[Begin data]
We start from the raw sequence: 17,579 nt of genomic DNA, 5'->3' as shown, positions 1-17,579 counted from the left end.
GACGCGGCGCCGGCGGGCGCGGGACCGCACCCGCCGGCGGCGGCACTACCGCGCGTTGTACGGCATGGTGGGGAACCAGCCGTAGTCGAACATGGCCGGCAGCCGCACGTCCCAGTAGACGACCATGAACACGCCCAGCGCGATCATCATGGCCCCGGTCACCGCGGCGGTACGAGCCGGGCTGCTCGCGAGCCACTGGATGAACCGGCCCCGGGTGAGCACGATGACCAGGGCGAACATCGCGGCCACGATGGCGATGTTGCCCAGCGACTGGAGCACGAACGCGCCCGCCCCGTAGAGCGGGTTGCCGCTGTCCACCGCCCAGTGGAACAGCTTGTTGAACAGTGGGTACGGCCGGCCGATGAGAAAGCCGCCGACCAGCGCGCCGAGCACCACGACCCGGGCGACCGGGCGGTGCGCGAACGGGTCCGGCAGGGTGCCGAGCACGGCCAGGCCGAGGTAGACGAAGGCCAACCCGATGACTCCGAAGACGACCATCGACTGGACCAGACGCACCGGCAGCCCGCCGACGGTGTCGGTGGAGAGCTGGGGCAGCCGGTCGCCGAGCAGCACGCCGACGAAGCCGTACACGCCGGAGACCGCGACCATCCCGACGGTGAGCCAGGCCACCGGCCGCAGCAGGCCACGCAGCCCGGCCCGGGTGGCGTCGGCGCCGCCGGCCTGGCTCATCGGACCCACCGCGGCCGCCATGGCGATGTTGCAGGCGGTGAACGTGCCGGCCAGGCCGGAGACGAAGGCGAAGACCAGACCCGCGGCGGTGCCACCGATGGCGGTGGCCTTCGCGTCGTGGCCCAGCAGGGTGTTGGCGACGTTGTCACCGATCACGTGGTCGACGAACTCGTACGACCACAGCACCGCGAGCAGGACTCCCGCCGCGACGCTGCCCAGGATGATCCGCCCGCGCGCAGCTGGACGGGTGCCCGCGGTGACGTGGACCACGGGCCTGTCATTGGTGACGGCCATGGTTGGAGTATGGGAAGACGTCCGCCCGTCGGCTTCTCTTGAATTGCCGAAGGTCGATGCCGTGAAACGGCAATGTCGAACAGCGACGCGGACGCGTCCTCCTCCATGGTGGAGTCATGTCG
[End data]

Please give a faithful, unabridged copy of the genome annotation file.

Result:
We start from the raw sequence: 17,579 nt of genomic DNA, 5'->3' as shown, positions 1-17,579 counted from the left end.
GACGCGGCGCCGGCGGGCGCGGGACCGCACCCGCCGGCGGCGGCACTACCGCGCGTTGTACGGCATGGTGGGGAACCAGCCGTAGTCGAACATGGCCGGCAGCCGCACGTCCCAGTAGACGACCATGAACACGCCCAGCGCGATCATCATGGCCCCGGTCACCGCGGCGGTACGAGCCGGGCTGCTCGCGAGCCACTGGATGAACCGGCCCCGGGTGAGCACGATGACCAGGGCGAACATCGCGGCCACGATGGCGATGTTGCCCAGCGACTGGAGCACGAACGCGCCCGCCCCGTAGAGCGGGTTGCCGCTGTCCACCGCCCAGTGGAACAGCTTGTTGAACAGTGGGTACGGCCGGCCGATGAGAAAGCCGCCGACCAGCGCGCCGAGCACCACGACCCGGGCGACCGGGCGGTGCGCGAACGGGTCCGGCAGGGTGCCGAGCACGGCCAGGCCGAGGTAGACGAAGGCCAACCCGATGACTCCGAAGACGACCATCGACTGGACCAGACGCACCGGCAGCCCGCCGACGGTGTCGGTGGAGAGCTGGGGCAGCCGGTCGCCGAGCAGCACGCCGACGAAGCCGTACACGCCGGAGACCGCGACCATCCCGACGGTGAGCCAGGCCACCGGCCGCAGCAGGCCACGCAGCCCGGCCCGGGTGGCGTCGGCGCCGCCGGCCTGGCTCATCGGACCCACCGCGGCCGCCATGGCGATGTTGCAGGCGGTGAACGTGCCGGCCAGGCCGGAGACGAAGGCGAAGACCAGACCCGCGGCGGTGCCACCGATGGCGGTGGCCTTCGCGTCGTGGCCCAGCAGGGTGTTGGCGACGTTGTCACCGATCACGTGGTCGACGAACTCGTACGACCACAGCACCGCGAGCAGGACTCCCGCCGCGACGCTGCCCAGGATGATCCGCCCGCGCGCAGCTGGACGGGTGCCCGCGGTGACGTGGACCACGGGCCTGTCATTGGTGACGGCCATGGTTGGAGTATGGGAAGACGTCCGCCCGTCGGCTTCTCTTGAATTGCCGAAGGTCGATGCCGTGAAACGGCAATGTCGAACAGCGACGCGGACGCGTCCTCCTCCATGGTGGAGTCATGTCG